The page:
Dark Horse Comics 2016
Written & Illustrated by Joelle Jones
Coloured by Michelle Madsen
Lettered by Crank!
Josie’s back and this time she and the family have moved to Cocoa Beach Florida. A world away from where they were and starting new, well Josie is anyway. No longer with the Agency after the last arc she needs to make a new name for herself and learn to do what others did. Joelle wastes no time in letting us know that Josie’s needs her extra curricular activities to stay sane, or for enjoyment i’m not sure which at this point.
I love the opening here. Doing her Tupperware gig while snooty bitches run amok at some point you begin to wonder is this really her life now and then Joelle brings us back to reality and it couldn’t be any more pleasing. It’s kind of fun revisiting a character who's as stylish and determined as Josie is and then see her having to learn a whole new way of doing things. You kind of cheer through the madness of what’s happening and that’s just because Joelle really has you so in love with this character.
After what happened in Seattle it’s fun to see Josie and Mother Schuller finally talk about it. Oh my goodness I have been waiting for this little outburst between them though I was hoping it would be longer and meaner on both parts. However before they can get into it it’s time to switch gears a little. I have to say the characterization that Joelle brings to these characters really is fantastic. How she’s able to juggle the story at home with her husband, kids and mother-in-law and then with her startup business is impeccably done.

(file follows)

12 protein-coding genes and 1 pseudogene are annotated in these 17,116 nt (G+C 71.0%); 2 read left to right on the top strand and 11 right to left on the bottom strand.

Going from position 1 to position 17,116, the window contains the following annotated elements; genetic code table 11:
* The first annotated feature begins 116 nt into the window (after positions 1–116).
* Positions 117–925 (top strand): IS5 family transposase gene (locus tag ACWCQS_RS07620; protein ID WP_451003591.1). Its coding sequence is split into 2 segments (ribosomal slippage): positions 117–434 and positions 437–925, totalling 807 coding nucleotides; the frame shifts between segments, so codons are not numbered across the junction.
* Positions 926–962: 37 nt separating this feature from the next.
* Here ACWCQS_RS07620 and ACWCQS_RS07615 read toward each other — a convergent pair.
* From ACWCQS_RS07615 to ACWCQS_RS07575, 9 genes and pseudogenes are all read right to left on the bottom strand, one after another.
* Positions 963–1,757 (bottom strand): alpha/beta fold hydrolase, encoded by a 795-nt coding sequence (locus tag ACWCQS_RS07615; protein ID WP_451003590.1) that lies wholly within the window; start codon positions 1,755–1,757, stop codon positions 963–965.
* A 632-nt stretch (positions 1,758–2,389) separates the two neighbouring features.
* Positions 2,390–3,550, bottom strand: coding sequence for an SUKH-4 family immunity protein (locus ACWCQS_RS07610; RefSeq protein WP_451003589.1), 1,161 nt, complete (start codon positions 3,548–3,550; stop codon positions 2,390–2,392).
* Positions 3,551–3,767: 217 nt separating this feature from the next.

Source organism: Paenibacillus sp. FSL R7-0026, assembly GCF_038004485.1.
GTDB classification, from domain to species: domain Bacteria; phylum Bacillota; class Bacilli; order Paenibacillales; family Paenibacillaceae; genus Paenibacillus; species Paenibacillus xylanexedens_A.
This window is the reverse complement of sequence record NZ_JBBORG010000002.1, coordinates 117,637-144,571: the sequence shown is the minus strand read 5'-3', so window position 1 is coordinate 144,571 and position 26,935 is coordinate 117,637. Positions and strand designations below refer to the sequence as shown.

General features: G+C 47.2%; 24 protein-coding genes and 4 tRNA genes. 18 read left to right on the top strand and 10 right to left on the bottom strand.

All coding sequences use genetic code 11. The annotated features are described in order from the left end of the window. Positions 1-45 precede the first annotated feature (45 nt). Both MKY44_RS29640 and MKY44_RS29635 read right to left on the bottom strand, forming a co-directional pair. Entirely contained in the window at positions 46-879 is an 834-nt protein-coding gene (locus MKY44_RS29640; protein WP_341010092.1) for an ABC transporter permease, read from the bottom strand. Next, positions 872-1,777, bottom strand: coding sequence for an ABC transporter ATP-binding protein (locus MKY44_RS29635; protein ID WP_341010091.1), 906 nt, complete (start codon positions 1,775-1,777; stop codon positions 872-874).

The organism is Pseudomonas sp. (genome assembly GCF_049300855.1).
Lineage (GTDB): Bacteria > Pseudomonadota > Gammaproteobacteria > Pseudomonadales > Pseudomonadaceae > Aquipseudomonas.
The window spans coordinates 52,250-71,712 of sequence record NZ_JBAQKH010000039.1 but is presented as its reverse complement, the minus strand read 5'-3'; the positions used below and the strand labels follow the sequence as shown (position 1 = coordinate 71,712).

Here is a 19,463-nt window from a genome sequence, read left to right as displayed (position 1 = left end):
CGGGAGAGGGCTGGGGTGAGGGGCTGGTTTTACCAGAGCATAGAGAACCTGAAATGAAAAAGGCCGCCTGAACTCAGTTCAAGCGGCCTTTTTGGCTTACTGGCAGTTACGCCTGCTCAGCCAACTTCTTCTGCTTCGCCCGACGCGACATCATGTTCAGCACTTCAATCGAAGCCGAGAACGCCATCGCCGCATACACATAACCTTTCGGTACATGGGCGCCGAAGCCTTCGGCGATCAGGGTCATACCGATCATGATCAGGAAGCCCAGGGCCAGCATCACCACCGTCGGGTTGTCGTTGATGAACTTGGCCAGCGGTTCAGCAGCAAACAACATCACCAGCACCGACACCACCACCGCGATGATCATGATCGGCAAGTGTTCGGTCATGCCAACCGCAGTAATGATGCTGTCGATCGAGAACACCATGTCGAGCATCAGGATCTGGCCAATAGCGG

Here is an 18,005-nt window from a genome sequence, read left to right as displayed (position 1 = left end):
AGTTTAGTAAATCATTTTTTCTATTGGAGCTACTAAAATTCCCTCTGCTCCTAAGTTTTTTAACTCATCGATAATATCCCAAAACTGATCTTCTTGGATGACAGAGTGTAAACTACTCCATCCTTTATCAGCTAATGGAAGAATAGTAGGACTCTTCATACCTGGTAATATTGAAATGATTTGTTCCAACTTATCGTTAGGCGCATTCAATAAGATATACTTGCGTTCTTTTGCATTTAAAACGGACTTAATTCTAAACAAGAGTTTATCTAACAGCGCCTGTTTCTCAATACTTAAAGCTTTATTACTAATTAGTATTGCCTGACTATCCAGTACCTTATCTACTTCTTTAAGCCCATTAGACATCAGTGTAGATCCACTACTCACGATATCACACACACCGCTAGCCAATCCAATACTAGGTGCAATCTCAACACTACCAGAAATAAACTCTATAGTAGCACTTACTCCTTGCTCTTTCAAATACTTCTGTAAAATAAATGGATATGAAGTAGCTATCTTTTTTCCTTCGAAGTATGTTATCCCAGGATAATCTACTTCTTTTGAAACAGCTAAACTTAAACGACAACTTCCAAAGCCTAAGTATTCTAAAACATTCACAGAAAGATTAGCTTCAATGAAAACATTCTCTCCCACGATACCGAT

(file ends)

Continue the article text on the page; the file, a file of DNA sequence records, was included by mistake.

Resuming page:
One of the most creative and enigmatic characters is back and it seems she can’t leave her past behind. What’s this going to mean for her and her family and will the organization just let her up and leave and set up solo shop elsewhere? Those questions and more will be answered right here as Josie’s life once again comes under the microscope.
While the story is incredible it’s really the interior artwork that Joelle and Michelle bring to the table that seals the deal here. The attention to detail on each page and in each panel is so beautifully done. I mean just the opening alone with that wallpaper and the faces, clothes and style that this era has you can’t beat that. Her eye for storytelling here the way the book flows and the just the faces and the expressions on them this is the stuff as reader we live for. It’s beautifully done and so incredibly gross at times that you can’t just help but fall under it’s spell.